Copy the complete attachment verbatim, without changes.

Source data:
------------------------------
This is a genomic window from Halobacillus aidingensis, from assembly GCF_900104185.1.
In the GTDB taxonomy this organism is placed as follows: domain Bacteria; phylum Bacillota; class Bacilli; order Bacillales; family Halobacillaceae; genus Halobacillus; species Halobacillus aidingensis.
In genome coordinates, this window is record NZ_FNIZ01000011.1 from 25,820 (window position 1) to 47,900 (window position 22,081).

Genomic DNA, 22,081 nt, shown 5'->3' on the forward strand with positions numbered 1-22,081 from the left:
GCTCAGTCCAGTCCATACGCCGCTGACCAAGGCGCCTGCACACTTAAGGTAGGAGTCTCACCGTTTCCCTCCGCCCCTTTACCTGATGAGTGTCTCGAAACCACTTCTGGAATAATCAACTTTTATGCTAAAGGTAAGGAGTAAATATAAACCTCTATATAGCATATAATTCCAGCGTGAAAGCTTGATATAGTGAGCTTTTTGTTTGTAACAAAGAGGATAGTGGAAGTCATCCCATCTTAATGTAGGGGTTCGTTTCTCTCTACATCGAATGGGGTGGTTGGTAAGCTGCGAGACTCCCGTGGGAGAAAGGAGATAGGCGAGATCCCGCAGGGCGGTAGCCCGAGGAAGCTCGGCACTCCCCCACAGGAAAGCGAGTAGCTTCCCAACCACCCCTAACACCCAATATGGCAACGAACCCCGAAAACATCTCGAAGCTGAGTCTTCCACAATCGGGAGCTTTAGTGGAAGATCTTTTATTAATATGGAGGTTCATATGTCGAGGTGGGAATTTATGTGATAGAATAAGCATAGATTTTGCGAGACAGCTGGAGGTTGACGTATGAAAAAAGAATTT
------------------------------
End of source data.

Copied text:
This is a genomic window from Halobacillus aidingensis, from assembly GCF_900104185.1.
In the GTDB taxonomy this organism is placed as follows: domain Bacteria; phylum Bacillota; class Bacilli; order Bacillales; family Halobacillaceae; genus Halobacillus; species Halobacillus aidingensis.
In genome coordinates, this window is record NZ_FNIZ01000011.1 from 25,820 (window position 1) to 47,900 (window position 22,081).

Genomic DNA, 22,081 nt, shown 5'->3' on the forward strand with positions numbered 1-22,081 from the left:
GCTCAGTCCAGTCCATACGCCGCTGACCAAGGCGCCTGCACACTTAAGGTAGGAGTCTCACCGTTTCCCTCCGCCCCTTTACCTGATGAGTGTCTCGAAACCACTTCTGGAATAATCAACTTTTATGCTAAAGGTAAGGAGTAAATATAAACCTCTATATAGCATATAATTCCAGCGTGAAAGCTTGATATAGTGAGCTTTTTGTTTGTAACAAAGAGGATAGTGGAAGTCATCCCATCTTAATGTAGGGGTTCGTTTCTCTCTACATCGAATGGGGTGGTTGGTAAGCTGCGAGACTCCCGTGGGAGAAAGGAGATAGGCGAGATCCCGCAGGGCGGTAGCCCGAGGAAGCTCGGCACTCCCCCACAGGAAAGCGAGTAGCTTCCCAACCACCCCTAACACCCAATATGGCAACGAACCCCGAAAACATCTCGAAGCTGAGTCTTCCACAATCGGGAGCTTTAGTGGAAGATCTTTTATTAATATGGAGGTTCATATGTCGAGGTGGGAATTTATGTGATAGAATAAGCATAGATTTTGCGAGACAGCTGGAGGTTGACGTATGAAAAAAGAATTT